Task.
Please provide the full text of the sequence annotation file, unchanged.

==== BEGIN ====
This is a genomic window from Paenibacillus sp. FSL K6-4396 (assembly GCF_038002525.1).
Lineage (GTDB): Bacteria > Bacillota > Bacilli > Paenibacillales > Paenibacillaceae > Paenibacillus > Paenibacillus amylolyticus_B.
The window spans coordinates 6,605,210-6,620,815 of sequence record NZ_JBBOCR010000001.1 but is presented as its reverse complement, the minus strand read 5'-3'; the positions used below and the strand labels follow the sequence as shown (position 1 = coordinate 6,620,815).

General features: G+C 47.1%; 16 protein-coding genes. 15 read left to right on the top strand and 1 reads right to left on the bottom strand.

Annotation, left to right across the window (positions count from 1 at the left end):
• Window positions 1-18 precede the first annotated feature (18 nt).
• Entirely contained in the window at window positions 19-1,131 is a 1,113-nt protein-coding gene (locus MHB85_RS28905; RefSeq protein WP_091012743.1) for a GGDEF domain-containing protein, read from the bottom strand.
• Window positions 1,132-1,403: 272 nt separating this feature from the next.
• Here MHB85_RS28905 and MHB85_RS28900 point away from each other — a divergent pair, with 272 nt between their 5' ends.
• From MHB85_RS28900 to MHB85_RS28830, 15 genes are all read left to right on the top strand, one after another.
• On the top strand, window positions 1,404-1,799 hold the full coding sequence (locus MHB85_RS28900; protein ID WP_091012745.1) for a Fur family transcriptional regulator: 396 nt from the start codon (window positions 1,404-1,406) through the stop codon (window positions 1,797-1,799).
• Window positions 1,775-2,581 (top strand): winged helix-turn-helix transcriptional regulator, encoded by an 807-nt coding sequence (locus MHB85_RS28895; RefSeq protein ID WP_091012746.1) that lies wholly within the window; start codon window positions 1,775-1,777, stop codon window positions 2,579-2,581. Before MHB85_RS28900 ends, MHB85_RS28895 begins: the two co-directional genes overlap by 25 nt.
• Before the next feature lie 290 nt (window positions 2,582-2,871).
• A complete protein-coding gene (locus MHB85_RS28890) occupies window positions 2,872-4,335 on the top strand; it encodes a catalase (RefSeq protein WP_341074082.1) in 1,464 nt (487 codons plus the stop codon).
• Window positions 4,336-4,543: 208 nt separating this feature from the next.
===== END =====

This is a genomic window from Paenibacillus sp. FSL K6-4396 (assembly GCF_038002525.1).
Lineage (GTDB): Bacteria > Bacillota > Bacilli > Paenibacillales > Paenibacillaceae > Paenibacillus > Paenibacillus amylolyticus_B.
The window spans coordinates 6,605,210-6,620,815 of sequence record NZ_JBBOCR010000001.1 but is presented as its reverse complement, the minus strand read 5'-3'; the positions used below and the strand labels follow the sequence as shown (position 1 = coordinate 6,620,815).

General features: G+C 47.1%; 16 protein-coding genes. 15 read left to right on the top strand and 1 reads right to left on the bottom strand.

Annotation, left to right across the window (positions count from 1 at the left end):
• Window positions 1-18 precede the first annotated feature (18 nt).
• Entirely contained in the window at window positions 19-1,131 is a 1,113-nt protein-coding gene (locus MHB85_RS28905; RefSeq protein WP_091012743.1) for a GGDEF domain-containing protein, read from the bottom strand.
• Window positions 1,132-1,403: 272 nt separating this feature from the next.
• Here MHB85_RS28905 and MHB85_RS28900 point away from each other — a divergent pair, with 272 nt between their 5' ends.
• From MHB85_RS28900 to MHB85_RS28830, 15 genes are all read left to right on the top strand, one after another.
• On the top strand, window positions 1,404-1,799 hold the full coding sequence (locus MHB85_RS28900; protein ID WP_091012745.1) for a Fur family transcriptional regulator: 396 nt from the start codon (window positions 1,404-1,406) through the stop codon (window positions 1,797-1,799).
• Window positions 1,775-2,581 (top strand): winged helix-turn-helix transcriptional regulator, encoded by an 807-nt coding sequence (locus MHB85_RS28895; RefSeq protein ID WP_091012746.1) that lies wholly within the window; start codon window positions 1,775-1,777, stop codon window positions 2,579-2,581. Before MHB85_RS28900 ends, MHB85_RS28895 begins: the two co-directional genes overlap by 25 nt.
• Before the next feature lie 290 nt (window positions 2,582-2,871).
• A complete protein-coding gene (locus MHB85_RS28890) occupies window positions 2,872-4,335 on the top strand; it encodes a catalase (RefSeq protein WP_341074082.1) in 1,464 nt (487 codons plus the stop codon).
• Window positions 4,336-4,543: 208 nt separating this feature from the next.